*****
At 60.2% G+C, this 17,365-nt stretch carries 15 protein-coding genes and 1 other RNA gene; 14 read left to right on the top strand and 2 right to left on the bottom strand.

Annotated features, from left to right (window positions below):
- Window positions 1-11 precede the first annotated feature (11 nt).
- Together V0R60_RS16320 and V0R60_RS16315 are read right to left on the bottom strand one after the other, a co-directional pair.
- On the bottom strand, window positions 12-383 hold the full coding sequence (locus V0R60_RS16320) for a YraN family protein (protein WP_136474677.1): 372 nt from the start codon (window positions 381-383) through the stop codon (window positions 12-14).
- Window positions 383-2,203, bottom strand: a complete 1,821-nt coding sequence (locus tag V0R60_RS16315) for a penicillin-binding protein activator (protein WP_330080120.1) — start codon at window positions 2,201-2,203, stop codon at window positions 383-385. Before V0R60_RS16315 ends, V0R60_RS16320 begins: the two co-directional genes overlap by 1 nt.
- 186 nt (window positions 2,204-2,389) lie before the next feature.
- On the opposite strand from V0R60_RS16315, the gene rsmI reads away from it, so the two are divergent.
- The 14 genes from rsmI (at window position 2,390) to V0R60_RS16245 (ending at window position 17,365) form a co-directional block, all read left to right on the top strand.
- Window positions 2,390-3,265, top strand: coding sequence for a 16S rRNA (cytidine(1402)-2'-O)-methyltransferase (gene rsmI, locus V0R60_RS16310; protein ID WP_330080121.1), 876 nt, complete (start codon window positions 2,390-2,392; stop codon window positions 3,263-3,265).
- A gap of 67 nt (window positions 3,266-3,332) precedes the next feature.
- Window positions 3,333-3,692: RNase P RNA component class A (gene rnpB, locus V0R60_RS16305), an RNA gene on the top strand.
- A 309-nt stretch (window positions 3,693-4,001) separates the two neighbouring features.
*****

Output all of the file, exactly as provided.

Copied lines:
At 60.2% G+C, this 17,365-nt stretch carries 15 protein-coding genes and 1 other RNA gene; 14 read left to right on the top strand and 2 right to left on the bottom strand.

Annotated features, from left to right (window positions below):
- Window positions 1-11 precede the first annotated feature (11 nt).
- Together V0R60_RS16320 and V0R60_RS16315 are read right to left on the bottom strand one after the other, a co-directional pair.
- On the bottom strand, window positions 12-383 hold the full coding sequence (locus V0R60_RS16320) for a YraN family protein (protein WP_136474677.1): 372 nt from the start codon (window positions 381-383) through the stop codon (window positions 12-14).
- Window positions 383-2,203, bottom strand: a complete 1,821-nt coding sequence (locus tag V0R60_RS16315) for a penicillin-binding protein activator (protein WP_330080120.1) — start codon at window positions 2,201-2,203, stop codon at window positions 383-385. Before V0R60_RS16315 ends, V0R60_RS16320 begins: the two co-directional genes overlap by 1 nt.
- 186 nt (window positions 2,204-2,389) lie before the next feature.
- On the opposite strand from V0R60_RS16315, the gene rsmI reads away from it, so the two are divergent.
- The 14 genes from rsmI (at window position 2,390) to V0R60_RS16245 (ending at window position 17,365) form a co-directional block, all read left to right on the top strand.
- Window positions 2,390-3,265, top strand: coding sequence for a 16S rRNA (cytidine(1402)-2'-O)-methyltransferase (gene rsmI, locus V0R60_RS16310; protein ID WP_330080121.1), 876 nt, complete (start codon window positions 2,390-2,392; stop codon window positions 3,263-3,265).
- A gap of 67 nt (window positions 3,266-3,332) precedes the next feature.
- Window positions 3,333-3,692: RNase P RNA component class A (gene rnpB, locus V0R60_RS16305), an RNA gene on the top strand.
- A 309-nt stretch (window positions 3,693-4,001) separates the two neighbouring features.